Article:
Game Theory  

 

2019 NFL season: Who will repeat 2018 success? Who won't?

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This past offseason, I spent a lot of time refining my win-share metric. Basically, I am trying to better quantify a player's value to the team on each snap of every game all season long. Projecting player win-share and performance ahead of this season is based on contextualized past production, personnel, philosophy and opponents faced -- considering the current player with comparable players over the past 10 seasons.

As my individual player projected stat lines are being solidified -- obviously, I am constantly updating these for your (and my own) fantasy drafts -- some of last season's highest producers have shown up as projected 2019 repeat sensations, while some of the banner seasons enjoyed in 2018 are looking more like aberrations. We're going to publish my top-rated fantasy prospects (tease!) shortly, but here are five notes on players who really stood out.

Sensation

1) Davante Adams, WR, Green Bay Packers: While I think we all anticipate Adams will be one of the top wideouts taken in fantasy drafts, this note is mostly about touchdowns. Adams has seen the end zone at least 10 times in each of the past three seasons. His 35 receiving touchdowns since 2016 rank second only to Antonio Brown's 36; the next closest is DeAndre Hopkins with 28. Next Gen Stats shows Adams was targeted in the end zone 18 times (the second-highest rate in the NFL). Last season, the Packers only crossed their opponents' 20-yard line 23.7 percent of the time (ranking 25th), and 15 of Adams' end-zone targets occurred on red-zone drives. The Packers' offseason improvements forecast an increase in red-zone drives, while Adams' use projects to remain exceptionally high. I just wrote an article on projected season stat leaders, but one category that wasn't included was receivers with the most projected touchdowns. My model shows Adams with 12.4 in 2019.

2) George Kittle, TE, San Francisco 49ers: One of the most predictive metrics in my win-share model is a measurement of yards after the catch on plays when defenders came within 5 feet at any point in the route (after the pass catcher caught the ball). Kittle's 870 yards after the catch led the traditional measurement of this stat in 2018, finishing with 300 yards more than the next closest tight end (Travis Kelce earned 569, which ranked ninth overall in the NFL). My YAC adjustment for Kittle shows that for each route run, he was subject to a similar or greater number of defenders entering his 5-foot radius (on a per catch percentage) as Rob Gronkowski, Travis Kelce and Zach Ertz -- the top four among tight ends last season. Kittle's record-setting 1,377 receiving yards led the team by 890 yards a year ago. With quarterback Jimmy Garoppolo returning from the ACL tear that wiped out most of his 2018, and with other weapons added to the mix, Kittle's projected stat line in my model shows a decrease in his potential yard accumulation but an increase in his touchdown total (he had five scores last season). In 88 percent of my season-long simulations, Kittle earns at least seven TDs, and in 61 percent, he earns eight or more.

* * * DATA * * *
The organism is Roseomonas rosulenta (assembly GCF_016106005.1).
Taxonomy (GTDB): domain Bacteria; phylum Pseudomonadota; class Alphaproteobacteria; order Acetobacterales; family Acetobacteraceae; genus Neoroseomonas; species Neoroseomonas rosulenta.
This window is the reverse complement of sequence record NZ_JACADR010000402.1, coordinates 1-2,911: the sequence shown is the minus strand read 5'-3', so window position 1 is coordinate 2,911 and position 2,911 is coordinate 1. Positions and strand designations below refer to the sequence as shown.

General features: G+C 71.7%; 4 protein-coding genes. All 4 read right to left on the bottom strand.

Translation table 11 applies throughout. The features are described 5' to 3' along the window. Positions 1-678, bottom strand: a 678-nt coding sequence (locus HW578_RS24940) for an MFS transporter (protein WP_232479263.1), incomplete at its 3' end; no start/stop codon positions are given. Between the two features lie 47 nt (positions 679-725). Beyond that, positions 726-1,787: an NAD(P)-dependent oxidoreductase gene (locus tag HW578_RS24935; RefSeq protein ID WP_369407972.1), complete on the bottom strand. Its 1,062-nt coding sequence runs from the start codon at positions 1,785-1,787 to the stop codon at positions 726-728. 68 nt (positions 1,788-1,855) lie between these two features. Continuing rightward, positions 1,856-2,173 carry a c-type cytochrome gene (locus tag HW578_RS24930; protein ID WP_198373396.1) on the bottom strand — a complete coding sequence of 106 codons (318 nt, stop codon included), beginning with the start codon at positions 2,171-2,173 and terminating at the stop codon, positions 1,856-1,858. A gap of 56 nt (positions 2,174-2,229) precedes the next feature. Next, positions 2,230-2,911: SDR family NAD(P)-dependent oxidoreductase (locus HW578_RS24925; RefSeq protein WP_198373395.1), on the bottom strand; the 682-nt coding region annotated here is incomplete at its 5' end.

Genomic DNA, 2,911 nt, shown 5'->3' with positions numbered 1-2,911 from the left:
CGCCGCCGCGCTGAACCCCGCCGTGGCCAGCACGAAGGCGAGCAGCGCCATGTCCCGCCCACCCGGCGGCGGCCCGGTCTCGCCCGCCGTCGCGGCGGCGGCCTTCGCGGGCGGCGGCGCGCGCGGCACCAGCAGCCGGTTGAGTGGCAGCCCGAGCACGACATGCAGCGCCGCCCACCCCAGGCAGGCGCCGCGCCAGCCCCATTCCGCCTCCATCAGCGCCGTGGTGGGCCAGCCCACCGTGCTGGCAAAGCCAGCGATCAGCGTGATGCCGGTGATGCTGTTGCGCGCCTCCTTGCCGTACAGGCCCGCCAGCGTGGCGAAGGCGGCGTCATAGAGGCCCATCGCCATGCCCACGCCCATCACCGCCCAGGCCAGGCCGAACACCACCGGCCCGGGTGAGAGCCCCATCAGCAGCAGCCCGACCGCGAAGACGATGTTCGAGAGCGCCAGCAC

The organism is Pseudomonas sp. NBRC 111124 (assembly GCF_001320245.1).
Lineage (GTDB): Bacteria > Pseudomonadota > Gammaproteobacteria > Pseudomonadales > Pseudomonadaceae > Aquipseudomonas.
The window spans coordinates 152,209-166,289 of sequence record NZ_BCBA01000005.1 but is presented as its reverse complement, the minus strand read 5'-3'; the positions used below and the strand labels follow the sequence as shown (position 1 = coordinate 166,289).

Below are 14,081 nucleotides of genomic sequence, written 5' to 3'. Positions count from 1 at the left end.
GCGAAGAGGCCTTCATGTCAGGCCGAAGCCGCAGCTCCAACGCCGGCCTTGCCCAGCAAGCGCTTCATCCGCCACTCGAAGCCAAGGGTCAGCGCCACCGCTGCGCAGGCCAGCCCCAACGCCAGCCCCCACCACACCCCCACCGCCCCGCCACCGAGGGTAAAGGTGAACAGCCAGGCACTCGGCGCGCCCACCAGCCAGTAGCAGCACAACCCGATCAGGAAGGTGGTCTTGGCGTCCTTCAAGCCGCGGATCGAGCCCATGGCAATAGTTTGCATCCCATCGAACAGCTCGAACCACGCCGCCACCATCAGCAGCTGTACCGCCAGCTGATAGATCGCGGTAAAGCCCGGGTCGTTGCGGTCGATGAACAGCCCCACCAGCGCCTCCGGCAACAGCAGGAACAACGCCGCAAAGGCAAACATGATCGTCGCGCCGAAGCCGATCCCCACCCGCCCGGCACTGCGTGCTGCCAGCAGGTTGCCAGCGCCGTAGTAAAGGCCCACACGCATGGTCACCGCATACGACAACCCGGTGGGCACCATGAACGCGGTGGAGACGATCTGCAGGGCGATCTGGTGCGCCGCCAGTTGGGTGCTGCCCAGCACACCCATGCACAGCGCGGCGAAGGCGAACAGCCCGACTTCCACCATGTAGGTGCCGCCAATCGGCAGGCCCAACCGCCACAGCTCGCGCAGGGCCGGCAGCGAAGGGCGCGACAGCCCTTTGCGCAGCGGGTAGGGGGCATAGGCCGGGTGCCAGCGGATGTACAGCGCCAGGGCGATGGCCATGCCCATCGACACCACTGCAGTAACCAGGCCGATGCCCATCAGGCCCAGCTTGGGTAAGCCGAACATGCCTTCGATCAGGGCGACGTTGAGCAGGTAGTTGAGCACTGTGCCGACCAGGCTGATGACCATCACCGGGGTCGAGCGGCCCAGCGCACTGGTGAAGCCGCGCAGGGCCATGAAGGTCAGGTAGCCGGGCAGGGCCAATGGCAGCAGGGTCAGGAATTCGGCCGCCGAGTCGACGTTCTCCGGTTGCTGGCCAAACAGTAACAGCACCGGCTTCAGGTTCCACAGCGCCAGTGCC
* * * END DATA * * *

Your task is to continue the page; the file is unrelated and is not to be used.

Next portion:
3) Eddie Jackson, S, Chicago Bears: No safety projects to increase his team's win-share more than Jackson. This would mean repeating as the highest win-driver at the position for the second straight season, something that has yet to occur in my model. Pro Football Focus had the Bears All-Pro safety allowing a 52.8 passer rating in coverage last season (third among 47 safeties with at least 30 targets). I'll add to that ... If you measure targets defended plus catches allowed that didn't net the opposing offense a first down or touchdown, Jackson ranked first by more than 5 percent (among the same 47 safeties). Despite having a new defensive coordinator in Chuck Pagano, Jackson's ability to operate in this defense remains the same (and thus, so does his fantasy impact on opposing pass catchers).

Aberration

1) Eric Ebron, TE, Indianapolis Colts: Only twice in the last five NFL seasons has a tight end earned 13 touchdowns -- Ebron did it last season, and Cincinnati's Tyler Eifert did it in 2015. All 10 of Ebron's red-zone receptions in 2018 resulted in a touchdown, which tied him for the second-most total TDs in the NFL. The notion that Ebron's numbers will regress (sustaining these rates has a low probability of recurring) in some way is not uncommon, but I haven't seen many people quantify this. So here's my 2019 projection: 50 receptions, 602 receiving yards, 6.4 TDs.

2) Phillip Lindsay, RB, Denver Broncos: Like I mentioned above, there is a strong year-over-year tie to contextualized yards earned after contact, which also indicates a negative trend when YAC is low. Last season, PFF logged Lindsay with just 2.4 yards after contact per rush (tied for 42nd among 50 players with at least 100 rushing attempts). Lindsay finished his rookie campaign on injured reserve with a wrist injury but appears to be ready for the season. Here's the good news: The Broncos brought in Mike Munchak, a very strong offensive line coach with a history of run-blocking scheme success. Here's a source of uncertainty: New offensive coordinator Rich Scangarello is a first-time play-caller, though it should be noted that he came from the 49ers, where he worked with Kyle Shanahan. I have Lindsay as my 29th-ranked preseason running back in PPR.

Follow Cynthia Frelund on Twitter @cfrelund.

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